#TECH_EPISODE_01 | Gradient Boosting Decision Trees
Decision trees are one of the simplest to explain approaches to predictive modeling. At the same time, they serve as a foundation of many commonly used algorithms like Gradient Boosting Decision Trees.
By asking a series of yes/no questions about the input item, they can assign it to a particular category or leaf. Each question is like a crossroads: you can go left or right. You start from the top of the tree, called the root, and subsequently choose the left or right branch until you reach the bottom.
The process is presented in the picture below. Blue line shows what happens when a decision tree that can classify red fruits sees a cherry. Starting from the root, the tree asks its questions and determines that the object it analyzes is smooth, has a red skin and a pit. This is enough for the algorithm to decide that it most likely is a cherry.
Gradient Boosting Decision Trees
A single tree is useful because it’s easy to understand. However, the best results are usually obtained using tree ensembles. This means having multiple trees modeling the same problem. Each of them is then asked what it “thinks” about the input. The trees “vote” on the correct answer.
Side note: the example presented in the picture is a classification use case (determining the type of an object), but trees can also be used for regression, when we expect a numerical answer instead of a category. A popular tree structure used for this is CART (Classification and Regression Tree).
If the majority of trees say that an object is a tomato, we take “tomato” as the answer of the whole model. Now the challenge is: how to choose (or, in ML terms, learn) the structure of all those trees? Of course, there are many ways. One of them is called gradient boosting decision trees (GBDT). Gradient boosting decision trees is a method of training ensemble tree models in an iterative fashion. It uses a clever trick to express the decision tree as a differentiable mathematical function. This allows us to use numerical optimization methods to construct the model by adding the best trees to the ensemble one by one.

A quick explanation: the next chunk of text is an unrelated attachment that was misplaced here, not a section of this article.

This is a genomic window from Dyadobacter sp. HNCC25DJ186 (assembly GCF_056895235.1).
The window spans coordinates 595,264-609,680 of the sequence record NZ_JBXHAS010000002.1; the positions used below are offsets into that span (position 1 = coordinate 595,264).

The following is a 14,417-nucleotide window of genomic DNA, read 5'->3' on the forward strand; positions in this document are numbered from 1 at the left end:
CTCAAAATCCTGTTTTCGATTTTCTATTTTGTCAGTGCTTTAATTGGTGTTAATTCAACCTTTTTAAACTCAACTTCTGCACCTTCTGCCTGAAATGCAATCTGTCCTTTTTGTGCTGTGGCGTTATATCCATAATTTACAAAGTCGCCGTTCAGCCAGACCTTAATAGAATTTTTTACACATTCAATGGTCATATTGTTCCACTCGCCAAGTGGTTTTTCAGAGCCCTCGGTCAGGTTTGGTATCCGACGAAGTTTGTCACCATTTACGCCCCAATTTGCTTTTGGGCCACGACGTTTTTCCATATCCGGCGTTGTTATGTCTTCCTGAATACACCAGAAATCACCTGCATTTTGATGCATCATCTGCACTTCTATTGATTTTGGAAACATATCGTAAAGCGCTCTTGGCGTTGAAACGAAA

What is it
- A way of learning the structure of trees ensemble
- A powerful, easy to try out model that can give very good results out of the box
- A model with built-in feature selection
Advantages and usage
The great advantage of GBDTs is the fact that they require very little data preparation. This makes them a very useful benchmark – we can effortlessly apply them to almost any problem, even when we don’t understand our data very well. All that is needed is a dataset where the outcome is described by a vector of variables (they don’t even have to be numerical!).
Gradient boosting decision trees have built-in feature selection, so we don’t have to worry about not knowing which variables are the most helpful in a particular use case. The algorithm will automatically find the best way to use the information we provide as input. More advanced users will be happy to know that GBDTs can handle arbitrary loss functions. This means we are free to decide how we measure the quality of the answers given by the trees.
There is no, one, be-all-end-all implementation of GBDTs, but in Stermedia we mostly use XGBoost, LightGBM and CatBoost. All three are written in Python and can give very good results out-of-the-box. We recommend you try them and see what they tell you about your data!
What can we use it for
- Preparing a good benchmark model for out problem
- Predicting an outcome using variables with different characteristics
- Automatically choosing which features are the most important
- Handling arbitrary loss function
Maciej Pawlikowski – Data Scientist. He holds a degree in both math and computer science. Interested mostly in natural language processing. Maciej also worked successfully in time series forecasting. Big enthusiast of optimization and code style. Always on the hunt for more efficient and convenient tools for data science and coding.
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